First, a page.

It’s 3 pm and the very last thing you want to do is work. Your eyes are drooping, you’ve yawned three times in the past minute, and you would give anything to be back in bed, even though it’s light outside. If you’ve ever experienced this before, don’t worry…you’re not alone. It’s called the afternoon slump, and a lot of people deal with it every day. It can really throw a wrench in your motivation and productivity too. Is there a way to overcome it? Let’s see.
What is the “afternoon slump?”
There is no denying the afternoon slump…even the most motivated people can find themselves feeling tired by midday. The “afternoon slump” describes the sleepy and sluggish feeling that comes on in the afternoon, usually around 2 or 3 pm…and it can seriously impact your ability to get things done. There are a few different reasons people experience an afternoon slump, like dehydration, high levels of stress, poor eating habits (i.e. eating too many carbs that day), or it can also be an underlying metabolic disorder like pre-diabetes or insulin resistance. You probably know when you’re experiencing an afternoon slump, because you may feel fatigued and lethargic, yawn frequently, be a bit moody, crave carbs, and even have slight changes in vision.
How do you avoid an afternoon slump?
While there can be several potential causes for an afternoon slump, here are some actions you can take that can help prevent you from becoming tired and groggy in the afternoon. Our first tip is to spend a few minutes outside. Exposure to bright light, like sunlight, can increase feelings of wakefulness. Step outside and take a few deep breathes. Another tip is to take a quick nap after lunch if you are able – it can just be for 15-20 minutes. This short rest period can help to reduce sleepiness and make you more alert and responsive.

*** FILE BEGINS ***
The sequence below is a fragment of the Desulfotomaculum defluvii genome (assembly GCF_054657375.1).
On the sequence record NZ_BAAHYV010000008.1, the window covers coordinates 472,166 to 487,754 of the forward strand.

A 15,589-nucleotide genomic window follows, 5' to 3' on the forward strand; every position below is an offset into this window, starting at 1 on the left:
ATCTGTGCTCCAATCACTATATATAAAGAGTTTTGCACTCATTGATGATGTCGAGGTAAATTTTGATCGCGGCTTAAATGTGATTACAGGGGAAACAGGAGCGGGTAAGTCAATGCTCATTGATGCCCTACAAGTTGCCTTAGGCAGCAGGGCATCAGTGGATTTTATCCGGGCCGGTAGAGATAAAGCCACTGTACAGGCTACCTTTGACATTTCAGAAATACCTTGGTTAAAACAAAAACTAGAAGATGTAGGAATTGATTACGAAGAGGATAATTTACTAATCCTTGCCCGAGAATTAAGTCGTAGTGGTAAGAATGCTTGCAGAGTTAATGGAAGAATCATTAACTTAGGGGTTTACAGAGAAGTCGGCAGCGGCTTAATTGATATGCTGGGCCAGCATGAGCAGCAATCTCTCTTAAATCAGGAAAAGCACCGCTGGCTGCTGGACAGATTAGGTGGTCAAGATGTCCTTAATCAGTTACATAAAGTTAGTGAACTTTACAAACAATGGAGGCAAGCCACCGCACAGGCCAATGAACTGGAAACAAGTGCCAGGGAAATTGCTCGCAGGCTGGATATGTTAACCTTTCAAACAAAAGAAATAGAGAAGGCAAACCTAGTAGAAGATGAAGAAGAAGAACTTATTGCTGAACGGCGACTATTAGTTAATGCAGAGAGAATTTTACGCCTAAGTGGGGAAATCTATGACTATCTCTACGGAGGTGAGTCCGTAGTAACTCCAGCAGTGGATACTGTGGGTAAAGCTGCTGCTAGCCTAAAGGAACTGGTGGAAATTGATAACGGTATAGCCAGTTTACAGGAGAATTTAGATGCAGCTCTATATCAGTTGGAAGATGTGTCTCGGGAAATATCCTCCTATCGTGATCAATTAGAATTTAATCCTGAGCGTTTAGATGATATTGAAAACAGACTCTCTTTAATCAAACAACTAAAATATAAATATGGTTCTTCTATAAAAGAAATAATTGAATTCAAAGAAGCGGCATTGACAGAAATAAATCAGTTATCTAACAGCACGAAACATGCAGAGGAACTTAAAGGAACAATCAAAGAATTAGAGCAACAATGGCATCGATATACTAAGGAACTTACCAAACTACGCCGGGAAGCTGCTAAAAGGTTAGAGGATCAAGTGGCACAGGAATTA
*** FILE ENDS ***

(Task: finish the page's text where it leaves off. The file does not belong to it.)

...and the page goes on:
This next tip is a bit odd…chew gum! Yes, we’re serious. The simple act of chewing gum can increase alertness, improve work performance, and broaden your attention.¹
Another thing you can try is to get in some exercise (preferably outside). Exercise is one of the simplest things you can do to feel more alert. If you have the time, take a brief walk or head to the gym for a light workout. If your schedule does not allow for this quick gym time, try standing up and stretching your arms toward the ceiling, bend, and move for a few minutes, which can help to release the tension of sitting at a desk and staring at a screen all day.
One last tip to help you feel less groggy in the afternoon is to not eat a carb-laden lunch. Opt for a meal with protein, fruits, veggies, whole grains, and fiber, with minimal saturated fat.